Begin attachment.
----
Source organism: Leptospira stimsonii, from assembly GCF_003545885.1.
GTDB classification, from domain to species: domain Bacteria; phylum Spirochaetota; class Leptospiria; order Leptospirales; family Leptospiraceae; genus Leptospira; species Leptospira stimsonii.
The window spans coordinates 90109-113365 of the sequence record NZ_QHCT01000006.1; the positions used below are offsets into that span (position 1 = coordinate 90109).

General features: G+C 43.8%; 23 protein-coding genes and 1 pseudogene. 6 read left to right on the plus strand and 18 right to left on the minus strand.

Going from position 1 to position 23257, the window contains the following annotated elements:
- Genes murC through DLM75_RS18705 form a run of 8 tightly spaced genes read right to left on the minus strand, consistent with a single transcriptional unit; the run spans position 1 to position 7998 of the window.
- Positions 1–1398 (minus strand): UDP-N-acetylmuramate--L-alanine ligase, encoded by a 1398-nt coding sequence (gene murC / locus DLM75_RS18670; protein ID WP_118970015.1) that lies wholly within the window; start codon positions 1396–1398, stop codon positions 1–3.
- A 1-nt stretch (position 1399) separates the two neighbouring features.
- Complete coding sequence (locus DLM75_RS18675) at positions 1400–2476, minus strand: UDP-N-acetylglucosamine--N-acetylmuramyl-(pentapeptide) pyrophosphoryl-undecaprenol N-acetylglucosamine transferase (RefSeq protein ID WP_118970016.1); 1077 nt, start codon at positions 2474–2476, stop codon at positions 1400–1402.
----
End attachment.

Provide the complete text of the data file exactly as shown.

Source organism: Leptospira stimsonii, from assembly GCF_003545885.1.
GTDB classification, from domain to species: domain Bacteria; phylum Spirochaetota; class Leptospiria; order Leptospirales; family Leptospiraceae; genus Leptospira; species Leptospira stimsonii.
The window spans coordinates 90109-113365 of the sequence record NZ_QHCT01000006.1; the positions used below are offsets into that span (position 1 = coordinate 90109).

General features: G+C 43.8%; 23 protein-coding genes and 1 pseudogene. 6 read left to right on the plus strand and 18 right to left on the minus strand.

Going from position 1 to position 23257, the window contains the following annotated elements:
- Genes murC through DLM75_RS18705 form a run of 8 tightly spaced genes read right to left on the minus strand, consistent with a single transcriptional unit; the run spans position 1 to position 7998 of the window.
- Positions 1–1398 (minus strand): UDP-N-acetylmuramate--L-alanine ligase, encoded by a 1398-nt coding sequence (gene murC / locus DLM75_RS18670; protein ID WP_118970015.1) that lies wholly within the window; start codon positions 1396–1398, stop codon positions 1–3.
- A 1-nt stretch (position 1399) separates the two neighbouring features.
- Complete coding sequence (locus DLM75_RS18675) at positions 1400–2476, minus strand: UDP-N-acetylglucosamine--N-acetylmuramyl-(pentapeptide) pyrophosphoryl-undecaprenol N-acetylglucosamine transferase (RefSeq protein ID WP_118970016.1); 1077 nt, start codon at positions 2474–2476, stop codon at positions 1400–1402.